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Free-to-broadband: Will this be the next wave of public service television delivery?

By Dr Amal Punchihewa

The Mile High Video 2024 (MHV-2024), one of the leading video coding and streaming events since 2016, was held in February 2024 and focused mainly on streaming and video coding technologies. It also raised many questions, including, “Can streaming & video coding advancements enable online-only delivery?”

More importantly, how do many of the topics discussed as part of MHV2004 relate to the public broadcast domain?

Tim Davie, Director General of the BBC, said, “Ensuring the universality of public service television is being sustained into the future is of paramount importance to the UK and all its public service broadcasters.

“We are delighted to be deepening our collaboration in helping viewers access our content, ensuring that, in the Digital Age, we deliver value for all audiences and that no one is left behind.”

Last year, the UK announced a free-to-access streaming service and also a media bill to address various challenges due to rapid changes in the broadcast and media landscape. The bill is expected to make provisions for public service television, sustainability, and programme-making. It also addresses governance, audit of services and powers, including the regulation of television selection services, the regulation of on-demand programme services, the regulation of radio services and the regulation of radio selection services.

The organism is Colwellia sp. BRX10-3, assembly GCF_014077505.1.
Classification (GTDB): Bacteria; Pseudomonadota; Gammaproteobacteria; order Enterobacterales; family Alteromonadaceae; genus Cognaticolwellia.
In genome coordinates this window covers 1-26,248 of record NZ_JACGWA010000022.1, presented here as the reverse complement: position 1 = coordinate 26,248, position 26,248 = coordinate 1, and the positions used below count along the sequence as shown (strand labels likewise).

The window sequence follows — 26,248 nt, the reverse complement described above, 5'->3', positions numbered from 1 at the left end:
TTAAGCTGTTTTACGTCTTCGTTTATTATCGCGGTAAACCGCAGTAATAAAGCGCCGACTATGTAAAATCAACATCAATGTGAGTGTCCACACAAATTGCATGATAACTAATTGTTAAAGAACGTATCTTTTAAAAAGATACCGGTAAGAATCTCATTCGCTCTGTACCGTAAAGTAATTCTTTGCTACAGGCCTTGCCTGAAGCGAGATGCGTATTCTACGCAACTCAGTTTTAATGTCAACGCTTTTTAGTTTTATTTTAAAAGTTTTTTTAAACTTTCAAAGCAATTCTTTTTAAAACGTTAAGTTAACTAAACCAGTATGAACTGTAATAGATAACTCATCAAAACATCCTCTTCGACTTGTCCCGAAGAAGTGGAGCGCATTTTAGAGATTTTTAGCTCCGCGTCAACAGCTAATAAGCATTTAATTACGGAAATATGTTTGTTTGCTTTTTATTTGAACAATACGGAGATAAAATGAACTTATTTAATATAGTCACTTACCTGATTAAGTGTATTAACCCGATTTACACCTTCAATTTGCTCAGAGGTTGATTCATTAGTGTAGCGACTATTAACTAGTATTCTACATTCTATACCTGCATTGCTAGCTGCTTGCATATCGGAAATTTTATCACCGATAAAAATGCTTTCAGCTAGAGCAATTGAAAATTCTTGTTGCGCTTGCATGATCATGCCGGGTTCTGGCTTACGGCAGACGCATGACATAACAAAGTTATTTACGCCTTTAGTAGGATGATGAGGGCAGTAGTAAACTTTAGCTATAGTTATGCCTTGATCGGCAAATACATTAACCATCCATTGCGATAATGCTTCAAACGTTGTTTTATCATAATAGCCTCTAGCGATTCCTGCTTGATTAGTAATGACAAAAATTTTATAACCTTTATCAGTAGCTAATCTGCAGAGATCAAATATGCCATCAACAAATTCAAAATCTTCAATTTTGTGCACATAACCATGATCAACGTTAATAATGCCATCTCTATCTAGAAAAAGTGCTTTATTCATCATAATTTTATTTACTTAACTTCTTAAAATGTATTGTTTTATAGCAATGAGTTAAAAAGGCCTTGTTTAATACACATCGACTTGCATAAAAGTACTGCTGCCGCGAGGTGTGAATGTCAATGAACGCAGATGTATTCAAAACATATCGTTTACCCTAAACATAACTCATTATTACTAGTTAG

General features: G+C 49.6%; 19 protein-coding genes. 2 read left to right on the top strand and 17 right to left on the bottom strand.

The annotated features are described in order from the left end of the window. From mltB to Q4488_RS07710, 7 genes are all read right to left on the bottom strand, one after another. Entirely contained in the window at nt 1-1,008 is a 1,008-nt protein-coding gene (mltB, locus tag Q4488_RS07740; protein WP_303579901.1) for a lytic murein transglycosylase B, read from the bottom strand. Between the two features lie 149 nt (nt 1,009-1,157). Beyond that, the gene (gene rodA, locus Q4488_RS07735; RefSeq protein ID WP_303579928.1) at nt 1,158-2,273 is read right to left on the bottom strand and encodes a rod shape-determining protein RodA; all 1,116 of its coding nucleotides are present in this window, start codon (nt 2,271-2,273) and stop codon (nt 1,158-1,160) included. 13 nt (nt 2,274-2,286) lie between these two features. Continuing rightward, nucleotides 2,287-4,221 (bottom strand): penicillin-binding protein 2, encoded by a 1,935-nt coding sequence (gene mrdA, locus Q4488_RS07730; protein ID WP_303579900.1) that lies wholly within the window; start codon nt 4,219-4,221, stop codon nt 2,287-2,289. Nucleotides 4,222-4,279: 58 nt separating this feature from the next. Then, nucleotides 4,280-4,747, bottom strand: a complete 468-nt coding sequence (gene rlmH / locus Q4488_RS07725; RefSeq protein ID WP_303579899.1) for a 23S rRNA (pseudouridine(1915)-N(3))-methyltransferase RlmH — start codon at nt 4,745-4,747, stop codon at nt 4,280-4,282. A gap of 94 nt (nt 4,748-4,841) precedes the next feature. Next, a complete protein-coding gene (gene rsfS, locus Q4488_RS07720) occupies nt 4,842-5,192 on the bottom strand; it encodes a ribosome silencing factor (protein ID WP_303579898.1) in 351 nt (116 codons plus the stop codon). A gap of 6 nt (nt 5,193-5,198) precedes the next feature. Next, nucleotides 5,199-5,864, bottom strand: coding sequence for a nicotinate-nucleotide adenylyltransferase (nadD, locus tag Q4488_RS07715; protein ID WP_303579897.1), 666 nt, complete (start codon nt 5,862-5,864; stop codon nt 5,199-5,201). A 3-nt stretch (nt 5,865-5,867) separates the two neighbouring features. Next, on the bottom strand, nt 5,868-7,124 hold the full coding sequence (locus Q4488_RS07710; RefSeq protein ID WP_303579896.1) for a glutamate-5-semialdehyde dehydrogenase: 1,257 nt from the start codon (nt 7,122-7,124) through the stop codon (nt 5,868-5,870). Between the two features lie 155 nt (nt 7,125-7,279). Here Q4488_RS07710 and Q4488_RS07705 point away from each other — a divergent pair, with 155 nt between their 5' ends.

A new streaming service: Freely — from UK public service broadcasters (PSBs), will deliver live free television via broadband. This streaming service will be offered to British television sets and streaming devices later this year. Although no official launch date has been set for Freely, the service is expected to begin operations in the second quarter of 2024.

The service aims to streamline on-demand TV and live public service channels into one, easy-to-navigate service and is essentially the online streaming version of Freeview. It comes from the BBC, ITV, Channel 4 and Channel 5, and will stream each broadcaster’s programming live with more channels set to follow.